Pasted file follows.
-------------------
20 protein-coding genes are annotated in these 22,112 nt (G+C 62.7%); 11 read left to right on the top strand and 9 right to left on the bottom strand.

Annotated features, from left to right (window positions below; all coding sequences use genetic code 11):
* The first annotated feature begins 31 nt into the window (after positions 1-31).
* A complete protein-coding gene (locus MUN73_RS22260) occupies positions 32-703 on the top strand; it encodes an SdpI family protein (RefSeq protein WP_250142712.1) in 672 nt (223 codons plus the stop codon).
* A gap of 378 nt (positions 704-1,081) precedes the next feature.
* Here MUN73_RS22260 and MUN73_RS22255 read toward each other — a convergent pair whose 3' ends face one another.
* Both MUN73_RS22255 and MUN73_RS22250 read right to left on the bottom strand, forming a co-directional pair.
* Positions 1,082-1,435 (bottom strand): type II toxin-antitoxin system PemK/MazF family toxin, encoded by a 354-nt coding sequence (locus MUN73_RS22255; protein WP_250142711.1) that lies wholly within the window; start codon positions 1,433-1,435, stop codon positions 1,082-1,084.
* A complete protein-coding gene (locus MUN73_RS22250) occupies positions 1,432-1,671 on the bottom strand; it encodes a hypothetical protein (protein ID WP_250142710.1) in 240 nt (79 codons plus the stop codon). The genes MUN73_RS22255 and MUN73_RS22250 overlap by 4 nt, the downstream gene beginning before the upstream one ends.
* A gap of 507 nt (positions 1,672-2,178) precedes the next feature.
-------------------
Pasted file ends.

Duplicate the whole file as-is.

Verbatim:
20 protein-coding genes are annotated in these 22,112 nt (G+C 62.7%); 11 read left to right on the top strand and 9 right to left on the bottom strand.

Annotated features, from left to right (window positions below; all coding sequences use genetic code 11):
* The first annotated feature begins 31 nt into the window (after positions 1-31).
* A complete protein-coding gene (locus MUN73_RS22260) occupies positions 32-703 on the top strand; it encodes an SdpI family protein (RefSeq protein WP_250142712.1) in 672 nt (223 codons plus the stop codon).
* A gap of 378 nt (positions 704-1,081) precedes the next feature.
* Here MUN73_RS22260 and MUN73_RS22255 read toward each other — a convergent pair whose 3' ends face one another.
* Both MUN73_RS22255 and MUN73_RS22250 read right to left on the bottom strand, forming a co-directional pair.
* Positions 1,082-1,435 (bottom strand): type II toxin-antitoxin system PemK/MazF family toxin, encoded by a 354-nt coding sequence (locus MUN73_RS22255; protein WP_250142711.1) that lies wholly within the window; start codon positions 1,433-1,435, stop codon positions 1,082-1,084.
* A complete protein-coding gene (locus MUN73_RS22250) occupies positions 1,432-1,671 on the bottom strand; it encodes a hypothetical protein (protein ID WP_250142710.1) in 240 nt (79 codons plus the stop codon). The genes MUN73_RS22255 and MUN73_RS22250 overlap by 4 nt, the downstream gene beginning before the upstream one ends.
* A gap of 507 nt (positions 1,672-2,178) precedes the next feature.